Siemens targets blockchain for answer to solar problems

23 Nov 2016

Image: asharkyu/Shutterstock

Siemens is teaming up with solar energy start-up LO3 Energy to build blockchain protocols into the renewable energy management world.

Blockchain’s suitability to somewhat transparent management of systems has attracted tech giant Siemens to New York-based start-up LO3 Energy, just in time for a booming renewables market to really explode.

Building a microgrid in Brooklyn, LO3’s already underway project will now aim to enable local energy trading based on blockchain technology, as well as balance out local production and consumption.


Last month, Julia Hamm, CEO of the Smart Electric Power Alliance, told about the growing impact that renewables, and solar power in general, are having on the US power grid.

Renewable energy production is growing at around 30pc every year in the US. Solar farms are growing, public interest is growing and traditional energy production is being phased out.

“Historically, the bridge between traditional electricity and new solar electricity has been a wide one,” she said. “As we see higher and higher penetration of solar, we need to think more holistically. We need to integrate it into the system.”

Interest has reached such a level that Google has already created a tool, Project Sunroof, informing the public of their personal suitability towards solar panels on their homes.

Integration is clearly underway, with Siemens adamant that the “constant evolution” of the industry, and the need to enable “secure, stable and reliable” processes between decentralised energy systems, is key.

“We’re convinced that our microgrid control and automation solutions, in combination with the blockchain technology of our partner LO3 Energy, will provide additional value for our customers,” said Ralf Christian, CEO of Siemens’ energy management division.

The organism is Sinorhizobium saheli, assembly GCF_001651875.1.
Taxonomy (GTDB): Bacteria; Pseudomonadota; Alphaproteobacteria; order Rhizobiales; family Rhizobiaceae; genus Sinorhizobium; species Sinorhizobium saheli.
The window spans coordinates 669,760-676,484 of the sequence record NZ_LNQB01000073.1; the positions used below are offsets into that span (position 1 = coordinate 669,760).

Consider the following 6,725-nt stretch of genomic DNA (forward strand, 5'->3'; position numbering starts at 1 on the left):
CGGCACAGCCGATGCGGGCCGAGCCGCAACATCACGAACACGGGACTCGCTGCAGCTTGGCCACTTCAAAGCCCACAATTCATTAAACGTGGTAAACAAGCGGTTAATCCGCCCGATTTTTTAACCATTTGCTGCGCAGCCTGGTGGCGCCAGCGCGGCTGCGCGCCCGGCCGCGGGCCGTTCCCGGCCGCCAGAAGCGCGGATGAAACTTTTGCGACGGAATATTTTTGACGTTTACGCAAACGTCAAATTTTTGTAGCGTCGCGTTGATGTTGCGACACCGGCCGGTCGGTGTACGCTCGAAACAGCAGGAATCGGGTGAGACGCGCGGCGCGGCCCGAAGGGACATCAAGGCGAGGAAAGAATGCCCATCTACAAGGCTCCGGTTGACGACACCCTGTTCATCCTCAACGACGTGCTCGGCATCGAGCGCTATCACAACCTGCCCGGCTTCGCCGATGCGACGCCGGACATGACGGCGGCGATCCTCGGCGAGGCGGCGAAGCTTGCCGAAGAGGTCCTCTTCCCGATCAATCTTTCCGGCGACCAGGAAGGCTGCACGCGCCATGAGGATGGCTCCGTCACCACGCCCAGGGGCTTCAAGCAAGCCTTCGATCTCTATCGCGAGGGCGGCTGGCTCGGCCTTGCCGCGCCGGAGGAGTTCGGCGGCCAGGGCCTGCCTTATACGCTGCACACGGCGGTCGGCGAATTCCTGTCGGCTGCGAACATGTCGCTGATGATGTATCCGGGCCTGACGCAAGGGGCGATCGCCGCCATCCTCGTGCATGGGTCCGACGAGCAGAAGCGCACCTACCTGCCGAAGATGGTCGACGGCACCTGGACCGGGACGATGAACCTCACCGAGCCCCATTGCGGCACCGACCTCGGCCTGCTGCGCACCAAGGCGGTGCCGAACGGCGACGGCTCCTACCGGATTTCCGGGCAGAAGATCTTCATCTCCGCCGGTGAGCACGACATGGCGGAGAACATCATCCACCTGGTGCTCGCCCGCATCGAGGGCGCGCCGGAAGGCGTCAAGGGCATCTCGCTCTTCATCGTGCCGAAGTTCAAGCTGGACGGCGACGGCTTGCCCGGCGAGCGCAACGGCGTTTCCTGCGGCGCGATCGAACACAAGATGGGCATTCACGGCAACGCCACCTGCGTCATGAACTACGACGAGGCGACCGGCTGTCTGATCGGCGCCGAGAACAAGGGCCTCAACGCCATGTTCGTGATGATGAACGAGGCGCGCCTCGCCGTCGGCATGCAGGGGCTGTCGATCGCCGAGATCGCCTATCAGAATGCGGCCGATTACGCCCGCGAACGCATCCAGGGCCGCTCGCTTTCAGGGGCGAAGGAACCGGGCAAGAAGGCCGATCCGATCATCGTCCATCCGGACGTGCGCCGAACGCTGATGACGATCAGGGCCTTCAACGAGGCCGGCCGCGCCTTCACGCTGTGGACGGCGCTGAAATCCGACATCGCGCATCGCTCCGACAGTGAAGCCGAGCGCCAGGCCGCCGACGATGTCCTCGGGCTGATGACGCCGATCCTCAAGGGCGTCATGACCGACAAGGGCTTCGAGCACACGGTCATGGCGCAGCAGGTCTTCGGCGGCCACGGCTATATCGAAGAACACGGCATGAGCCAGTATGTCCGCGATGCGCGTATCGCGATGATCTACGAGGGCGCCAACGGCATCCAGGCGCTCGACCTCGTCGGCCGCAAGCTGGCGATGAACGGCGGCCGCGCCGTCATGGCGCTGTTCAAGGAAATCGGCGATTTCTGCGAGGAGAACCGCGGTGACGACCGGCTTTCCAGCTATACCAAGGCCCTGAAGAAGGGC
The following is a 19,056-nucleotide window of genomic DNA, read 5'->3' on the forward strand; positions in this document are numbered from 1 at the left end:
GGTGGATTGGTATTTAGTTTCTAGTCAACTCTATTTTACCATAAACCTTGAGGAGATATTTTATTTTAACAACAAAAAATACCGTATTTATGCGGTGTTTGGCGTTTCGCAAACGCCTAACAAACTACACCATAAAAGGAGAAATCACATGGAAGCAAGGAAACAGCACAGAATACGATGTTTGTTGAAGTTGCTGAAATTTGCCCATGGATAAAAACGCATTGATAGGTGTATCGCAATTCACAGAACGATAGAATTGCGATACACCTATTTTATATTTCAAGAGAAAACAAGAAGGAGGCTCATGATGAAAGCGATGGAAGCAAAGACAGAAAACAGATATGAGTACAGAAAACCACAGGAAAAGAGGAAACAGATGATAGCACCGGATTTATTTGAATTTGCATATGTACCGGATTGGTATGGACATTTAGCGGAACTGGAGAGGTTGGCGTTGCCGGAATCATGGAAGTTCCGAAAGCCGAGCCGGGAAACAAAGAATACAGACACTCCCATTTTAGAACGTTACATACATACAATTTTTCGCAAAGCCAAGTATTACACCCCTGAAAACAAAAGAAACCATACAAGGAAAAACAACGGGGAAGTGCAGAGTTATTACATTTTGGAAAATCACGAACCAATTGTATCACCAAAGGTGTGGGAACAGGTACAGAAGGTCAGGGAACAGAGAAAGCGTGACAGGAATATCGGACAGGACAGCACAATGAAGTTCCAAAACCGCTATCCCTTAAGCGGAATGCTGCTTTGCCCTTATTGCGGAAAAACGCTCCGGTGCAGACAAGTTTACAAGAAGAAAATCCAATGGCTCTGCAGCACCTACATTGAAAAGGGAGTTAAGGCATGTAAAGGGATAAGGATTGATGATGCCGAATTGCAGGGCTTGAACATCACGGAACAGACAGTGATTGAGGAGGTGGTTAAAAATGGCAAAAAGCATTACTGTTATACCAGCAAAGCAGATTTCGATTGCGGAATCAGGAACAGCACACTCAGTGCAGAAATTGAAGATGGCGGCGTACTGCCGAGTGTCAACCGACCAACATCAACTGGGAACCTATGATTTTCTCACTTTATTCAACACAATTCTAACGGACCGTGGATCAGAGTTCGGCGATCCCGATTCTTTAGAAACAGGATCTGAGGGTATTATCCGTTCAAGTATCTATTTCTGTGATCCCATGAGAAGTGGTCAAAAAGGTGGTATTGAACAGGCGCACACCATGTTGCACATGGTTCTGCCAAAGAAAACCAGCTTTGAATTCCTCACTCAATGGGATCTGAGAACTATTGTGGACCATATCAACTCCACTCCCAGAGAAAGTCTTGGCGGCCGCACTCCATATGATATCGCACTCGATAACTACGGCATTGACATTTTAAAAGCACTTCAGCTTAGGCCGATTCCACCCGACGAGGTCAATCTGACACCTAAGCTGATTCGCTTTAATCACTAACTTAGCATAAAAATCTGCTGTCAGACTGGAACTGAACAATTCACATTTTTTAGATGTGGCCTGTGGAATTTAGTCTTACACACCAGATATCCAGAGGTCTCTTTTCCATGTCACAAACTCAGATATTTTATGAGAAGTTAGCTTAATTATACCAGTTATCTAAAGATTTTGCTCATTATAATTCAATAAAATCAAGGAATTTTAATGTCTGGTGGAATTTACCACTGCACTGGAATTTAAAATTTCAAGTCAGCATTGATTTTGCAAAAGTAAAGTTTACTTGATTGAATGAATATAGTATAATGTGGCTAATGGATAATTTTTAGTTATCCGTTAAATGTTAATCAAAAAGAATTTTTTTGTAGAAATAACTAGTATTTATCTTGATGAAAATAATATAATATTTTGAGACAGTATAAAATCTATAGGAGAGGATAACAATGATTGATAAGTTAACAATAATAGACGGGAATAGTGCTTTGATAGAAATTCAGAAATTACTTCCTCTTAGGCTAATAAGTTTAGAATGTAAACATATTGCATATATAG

Lawrence Orsini, founder of LO3 Energy said: “In the world of finance, blockchain technology is rapidly advancing across many sectors, but in the energy market, things are comparatively different. With our microgrid solution in Brooklyn, we’ll demonstrate just the beginning of what blockchain can do in the transactive energy world.”

Interestingly in Germany, a system is already in place allowing those that generate their own solar power to sell their excess on to neighbours.

LichtBlick claims its SchwarmDirigent service can undercut primary energy providers, turning every home with solar panels into a little energy business.

The relationship between Siemens and LO3 is already well established, following the former’s creation of a €1bn super-fund for start-ups called Next47.

Next47 was created following the decision by Siemens last December to increase the company’s overall investment in R&D by €300m to a total of €4.8bn, including putting €100m towards employee ideas.

Gordon Hunt was a journalist with Silicon Republic